Ansonia Assoc. Ltd. Partnership v Unwin

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[*1] Ansonia Assoc. Ltd. Partnership v Unwin 2014 NY Slip Op 24094 Decided on April 9, 2014 Appellate Term, First Department Published by New York State Law Reporting Bureau pursuant to Judiciary Law § 431. This opinion is uncorrected and subject to revision before publication in the printed Miscellaneous Reports.

Decided on April 9, 2014
SUPREME COURT, APPELLATE TERM, FIRST DEPARTMENT
PRESENT: Torres, J.P., Shulman, Hunter, Jr., JJ
.

Ansonia Associates Limited Partnership, 570033/14 Petitioner-Landlord-Appellant, - -

against

Marieliz Unwin, Respondent-Tenant-Respondent, -and- John or Jane Doe, Respondent-Undertenant.

Landlord appeals from an order of the Civil Court of the City of New York, New York County (Sabrina B. Kraus, J.), entered October 11, 2013, which denied its motion for summary judgment of possession in a holdover summary proceeding.


Per Curiam.

Order (Sabrina B. Kraus, J.), entered October 11, 2013, affirmed, with $10 costs.

This nonprimary residence holdover proceeding is not ripe for summary disposition, since the parties' conflicting proof raises questions of fact as to the nature and extent of tenant's presence at and residential usage of the Manhattan stabilized apartment premises and a house rented by tenant in Claverack, New York. [FN1] While tenant readily admits that she operated a spa or "wellness" center known as Healing Excellence from the subject apartment until at least September 2011, she maintains that she also lived in the apartment "continuously" throughout her 35-year tenancy. In this regard, tenant testified at deposition and averred in her affidavit below that in recent years she generally stayed in the Manhattan apartment five nights a week, sleeping on a daybed in what during the business day had served as a therapy room; cooked her meals and kept her clothes and personal effects in the apartment; and stayed in the Claverack house only on "some weekends and holidays," a limited use which tenant's credit card and bank statements tend to bear out. The conflict as to whether the subject apartment is actually being used as tenant's primary residence should be resolved at trial, and not on summary judgment (see Coronet Props. Co. v Adelman, 112 AD2d 100 [1985]; Kamvan Co. v Rammel, 132 Misc 2d 909 [*2][1986]; see also Extell Belnord LLC v Uppman, 113 AD3d 1, ___ [2013]). This is so "notwithstanding . . . that [tenant] sought to deduct [her] entire rent as a commercial expense [on her tax returns]" (West 157th St. Assoc. v Sassoonian, 156 AD2d 137, 139 [1989]). Information contained in a tax-related document is "one of many factors to be considered in determining primary residence" (Glenbriar Co. v Lipsman, 11 AD3d 352, 353 [2004], affd 5 NY3d 388 [2005]) and is not dispositive of the primary residence issue here raised as a matter of law (see West 157th St. Assoc. v Sassoonian, 156 AD2d at 139; Village Dev. Assoc. v Walker, 282 AD2d 369 [2001]).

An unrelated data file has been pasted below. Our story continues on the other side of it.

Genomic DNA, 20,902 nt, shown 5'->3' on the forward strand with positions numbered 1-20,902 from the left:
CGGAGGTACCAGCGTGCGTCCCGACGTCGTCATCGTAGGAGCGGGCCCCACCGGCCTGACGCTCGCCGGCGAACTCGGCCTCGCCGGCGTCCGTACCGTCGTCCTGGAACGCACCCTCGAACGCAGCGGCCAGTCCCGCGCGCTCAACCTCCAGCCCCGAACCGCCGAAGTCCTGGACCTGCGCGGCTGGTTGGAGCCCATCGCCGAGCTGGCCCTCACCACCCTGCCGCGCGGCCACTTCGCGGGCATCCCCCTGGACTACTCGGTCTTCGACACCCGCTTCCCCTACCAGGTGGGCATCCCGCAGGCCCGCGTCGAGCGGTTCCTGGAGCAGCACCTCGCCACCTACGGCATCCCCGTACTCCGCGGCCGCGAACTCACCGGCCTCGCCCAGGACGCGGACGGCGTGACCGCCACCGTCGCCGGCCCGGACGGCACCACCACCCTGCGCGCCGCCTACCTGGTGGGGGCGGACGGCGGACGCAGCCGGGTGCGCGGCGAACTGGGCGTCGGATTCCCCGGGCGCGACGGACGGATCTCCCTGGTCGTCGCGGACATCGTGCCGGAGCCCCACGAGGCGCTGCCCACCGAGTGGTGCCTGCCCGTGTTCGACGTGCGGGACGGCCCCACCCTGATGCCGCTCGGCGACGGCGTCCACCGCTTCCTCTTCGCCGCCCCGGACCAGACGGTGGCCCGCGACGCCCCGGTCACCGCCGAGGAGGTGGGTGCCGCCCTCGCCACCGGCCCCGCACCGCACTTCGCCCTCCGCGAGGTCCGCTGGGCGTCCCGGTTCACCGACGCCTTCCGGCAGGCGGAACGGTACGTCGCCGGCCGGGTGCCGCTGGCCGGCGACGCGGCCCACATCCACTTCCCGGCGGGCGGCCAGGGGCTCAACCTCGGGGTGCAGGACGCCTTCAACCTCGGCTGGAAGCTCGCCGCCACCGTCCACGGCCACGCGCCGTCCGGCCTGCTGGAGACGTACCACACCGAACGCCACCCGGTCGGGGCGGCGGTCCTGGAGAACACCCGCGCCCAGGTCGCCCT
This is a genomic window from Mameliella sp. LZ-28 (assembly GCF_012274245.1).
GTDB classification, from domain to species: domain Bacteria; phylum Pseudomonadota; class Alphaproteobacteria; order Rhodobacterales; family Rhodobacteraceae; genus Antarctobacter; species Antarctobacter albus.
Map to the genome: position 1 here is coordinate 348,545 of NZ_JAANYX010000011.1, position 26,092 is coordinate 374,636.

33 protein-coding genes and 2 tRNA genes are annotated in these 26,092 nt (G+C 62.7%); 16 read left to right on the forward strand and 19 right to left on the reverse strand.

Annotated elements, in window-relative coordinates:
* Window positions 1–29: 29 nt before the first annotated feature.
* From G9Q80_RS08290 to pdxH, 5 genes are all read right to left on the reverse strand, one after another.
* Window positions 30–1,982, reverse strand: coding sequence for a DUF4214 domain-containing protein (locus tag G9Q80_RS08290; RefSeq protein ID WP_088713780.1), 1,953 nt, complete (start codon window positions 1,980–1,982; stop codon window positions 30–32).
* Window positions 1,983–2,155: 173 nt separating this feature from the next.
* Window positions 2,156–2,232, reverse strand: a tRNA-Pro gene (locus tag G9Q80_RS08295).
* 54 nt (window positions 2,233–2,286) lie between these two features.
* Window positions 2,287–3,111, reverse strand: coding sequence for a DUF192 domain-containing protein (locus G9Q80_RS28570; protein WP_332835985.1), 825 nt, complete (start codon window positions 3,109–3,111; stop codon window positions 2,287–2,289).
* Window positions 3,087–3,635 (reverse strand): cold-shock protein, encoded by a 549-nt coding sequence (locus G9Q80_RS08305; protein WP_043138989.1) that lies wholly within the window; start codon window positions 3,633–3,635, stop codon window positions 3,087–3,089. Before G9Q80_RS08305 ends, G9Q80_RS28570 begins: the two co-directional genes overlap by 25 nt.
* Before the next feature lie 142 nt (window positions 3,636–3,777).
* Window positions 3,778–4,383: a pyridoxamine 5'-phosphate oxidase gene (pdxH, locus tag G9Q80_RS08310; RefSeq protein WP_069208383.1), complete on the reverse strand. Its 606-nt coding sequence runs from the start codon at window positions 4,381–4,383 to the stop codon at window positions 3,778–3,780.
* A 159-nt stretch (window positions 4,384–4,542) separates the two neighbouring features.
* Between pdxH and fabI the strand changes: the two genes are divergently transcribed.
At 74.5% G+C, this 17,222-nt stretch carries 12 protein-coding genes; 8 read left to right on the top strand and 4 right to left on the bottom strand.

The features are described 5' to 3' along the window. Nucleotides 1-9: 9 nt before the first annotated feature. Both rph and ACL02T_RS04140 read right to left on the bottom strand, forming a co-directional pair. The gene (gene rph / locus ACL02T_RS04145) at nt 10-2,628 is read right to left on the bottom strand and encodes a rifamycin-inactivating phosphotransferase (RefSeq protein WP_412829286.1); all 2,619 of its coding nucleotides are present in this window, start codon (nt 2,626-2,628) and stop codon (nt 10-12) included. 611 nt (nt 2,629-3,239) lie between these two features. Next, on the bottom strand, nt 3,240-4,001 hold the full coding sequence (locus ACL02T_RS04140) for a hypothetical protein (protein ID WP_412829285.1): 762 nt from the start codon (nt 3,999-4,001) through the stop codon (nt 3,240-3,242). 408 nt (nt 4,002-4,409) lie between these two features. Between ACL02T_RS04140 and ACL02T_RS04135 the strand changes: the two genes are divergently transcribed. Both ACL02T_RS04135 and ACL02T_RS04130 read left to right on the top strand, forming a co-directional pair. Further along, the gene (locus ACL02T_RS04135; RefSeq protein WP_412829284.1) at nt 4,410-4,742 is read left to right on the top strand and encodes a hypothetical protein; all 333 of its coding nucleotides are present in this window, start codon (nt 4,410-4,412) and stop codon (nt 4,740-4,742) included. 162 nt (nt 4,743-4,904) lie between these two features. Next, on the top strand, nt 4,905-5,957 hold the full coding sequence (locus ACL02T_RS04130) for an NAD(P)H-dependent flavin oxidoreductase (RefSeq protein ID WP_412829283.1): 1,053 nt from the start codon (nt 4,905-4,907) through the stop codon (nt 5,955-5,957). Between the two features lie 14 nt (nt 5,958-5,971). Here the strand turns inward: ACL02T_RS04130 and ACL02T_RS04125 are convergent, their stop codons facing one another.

Landlord's reliance on Mahoney-Buntzman v Buntzman (12 NY3d 415 [2009]), a divorce action involving equitable distribution issues, is misplaced. While Buntzman stands for the general proposition that "[a] party to litigation may not take a position contrary to a position taken in an income tax return" (12 NY3d at 422), its holding cannot fairly be imported into a primary residence analysis under rent stabilization, in which "no single factor shall be solely determinative" (see Rent Stabilization Code [9 NYCRR] § 2520.6[u]), or be read so broadly as to implicitly overrule the well-settled principle that a tenant's address as designated on a tax-related document is not a controlling factor in determining primary residence (see Glenbriar Co. v Lipsman, 11 AD3d at 353; Village Dev. Assoc. v Walker, 282 AD2d at 369 [2001]; West 157th St. Assoc. v Sassoonian, 156 AD2d at 139]).

We need emphasize that today's decision in no way signals our approval of the type of exploitive and manipulative tenant conduct suggested by this record, conduct appropriately described as "dismaying" (Glenbriar Co. v Lipsman, 5 NY3d at 394 [Rosenblatt, J. concurring]). Instead, we merely hold that the drastic remedy of summary judgment is unwarranted on the primary residence issue
framed by the parties.

THIS CONSTITUTES THE DECISION AND ORDER OF THE COURT.
Decision Date: April 09, 2014 Footnotes

Footnote 1: The Claverack house is located in Columbia County, 110 miles or so from the subject apartment.